Sept. 5: Roseanna Sanson, 23, and her 9-month-old son Carter, were fatally stabbed by Sanson's boyfriend, Jamil Etayem, in their rented home in Hernando Oaks, south of Brooksville. Etayem then cut his own throat. Etayem did not leave a note, but when he was arrested on a domestic violence charge two weeks earlier, Sanson told authorities that Etayem had become distraught when she told him she was moving back to Ohio.

Oct 26-27: Susie Castrillon, 8, and her 7-year-old brother, Sebastian, were fatally shot by their father, Daniel Castrillon, at the family's home in Trillium, southwest of Brooksville. Castrillon, 39, then shot himself. A suicide note indicated he was upset about his recent divorce and his ex-wife's new boyfriend.

Nov. 2: Kenneth "Kenny" Schreffler, 43, was fatally shot by 29-year-old Juan Francisco Perez in the back yard of a home on Desales Street, southwest of Brooksville, investigators said. The two men had gotten into a fight moments earlier. Schreffler's girlfriend, Amber Rivenbark, also was shot but survived. Perez was charged with second-degree murder, among other charges.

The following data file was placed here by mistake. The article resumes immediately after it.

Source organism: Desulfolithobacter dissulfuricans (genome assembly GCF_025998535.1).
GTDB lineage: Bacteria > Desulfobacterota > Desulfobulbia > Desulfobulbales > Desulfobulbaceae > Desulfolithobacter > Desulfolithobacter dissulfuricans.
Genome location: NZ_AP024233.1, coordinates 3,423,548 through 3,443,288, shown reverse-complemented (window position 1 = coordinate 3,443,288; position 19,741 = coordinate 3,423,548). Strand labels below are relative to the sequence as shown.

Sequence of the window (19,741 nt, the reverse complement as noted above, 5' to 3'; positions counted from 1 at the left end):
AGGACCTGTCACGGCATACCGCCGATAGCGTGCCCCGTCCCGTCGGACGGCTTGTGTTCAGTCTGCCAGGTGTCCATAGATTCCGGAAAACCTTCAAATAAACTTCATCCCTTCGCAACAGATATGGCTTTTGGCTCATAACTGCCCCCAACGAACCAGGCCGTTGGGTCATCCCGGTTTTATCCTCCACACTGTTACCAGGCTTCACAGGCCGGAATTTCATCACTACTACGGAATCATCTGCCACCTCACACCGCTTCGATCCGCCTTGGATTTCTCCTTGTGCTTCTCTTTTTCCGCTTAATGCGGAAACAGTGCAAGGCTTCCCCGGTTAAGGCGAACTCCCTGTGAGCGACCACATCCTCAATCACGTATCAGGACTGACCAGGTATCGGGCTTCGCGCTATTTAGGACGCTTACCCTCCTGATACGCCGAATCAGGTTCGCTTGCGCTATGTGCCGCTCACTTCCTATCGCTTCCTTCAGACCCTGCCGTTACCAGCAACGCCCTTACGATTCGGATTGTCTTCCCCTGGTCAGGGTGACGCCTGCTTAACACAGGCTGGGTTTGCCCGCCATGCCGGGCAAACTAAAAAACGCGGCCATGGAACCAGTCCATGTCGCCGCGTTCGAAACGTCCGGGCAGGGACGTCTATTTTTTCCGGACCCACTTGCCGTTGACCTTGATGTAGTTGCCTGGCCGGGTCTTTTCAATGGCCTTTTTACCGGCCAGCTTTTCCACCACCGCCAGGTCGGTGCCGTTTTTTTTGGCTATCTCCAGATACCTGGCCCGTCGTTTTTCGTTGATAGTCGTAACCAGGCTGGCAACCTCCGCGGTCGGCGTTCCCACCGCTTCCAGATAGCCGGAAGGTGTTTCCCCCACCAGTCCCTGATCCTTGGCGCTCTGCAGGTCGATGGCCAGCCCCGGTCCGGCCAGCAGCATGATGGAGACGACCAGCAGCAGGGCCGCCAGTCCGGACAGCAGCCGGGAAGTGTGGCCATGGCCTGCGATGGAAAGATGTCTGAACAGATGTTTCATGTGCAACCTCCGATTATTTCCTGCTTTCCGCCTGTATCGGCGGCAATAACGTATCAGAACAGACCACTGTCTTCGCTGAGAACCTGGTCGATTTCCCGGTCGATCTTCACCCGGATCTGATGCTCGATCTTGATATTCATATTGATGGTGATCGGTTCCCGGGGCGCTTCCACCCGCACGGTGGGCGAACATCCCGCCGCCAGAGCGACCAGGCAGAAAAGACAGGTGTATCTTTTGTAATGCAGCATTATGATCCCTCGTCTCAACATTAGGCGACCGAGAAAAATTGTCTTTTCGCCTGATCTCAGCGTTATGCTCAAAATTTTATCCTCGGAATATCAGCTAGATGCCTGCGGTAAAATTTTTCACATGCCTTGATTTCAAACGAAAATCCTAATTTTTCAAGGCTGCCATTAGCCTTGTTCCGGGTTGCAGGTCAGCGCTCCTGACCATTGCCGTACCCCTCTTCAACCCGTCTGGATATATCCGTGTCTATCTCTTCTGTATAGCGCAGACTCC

Dec. 26: Authorities said Jeanne Moore, 49, shot and killed her husband, 44-year-old Shawn Moore, at their home on Weatherly Road, east of Brooksville. The Sheriff's Office said there had been a history of unreported domestic abuse between the two, but did not provide additional details about what led to the shooting. Moore was not arrested immediately. The case remained under investigation and will be turned over to the State Attorney's Office, authorities said.

Sources: Times files, Hernando County Sheriff's Office.

2013: A deadly year in Hernando that included children as victims 12/27/13 [Last modified: Tuesday, December 31, 2013 5:08pm]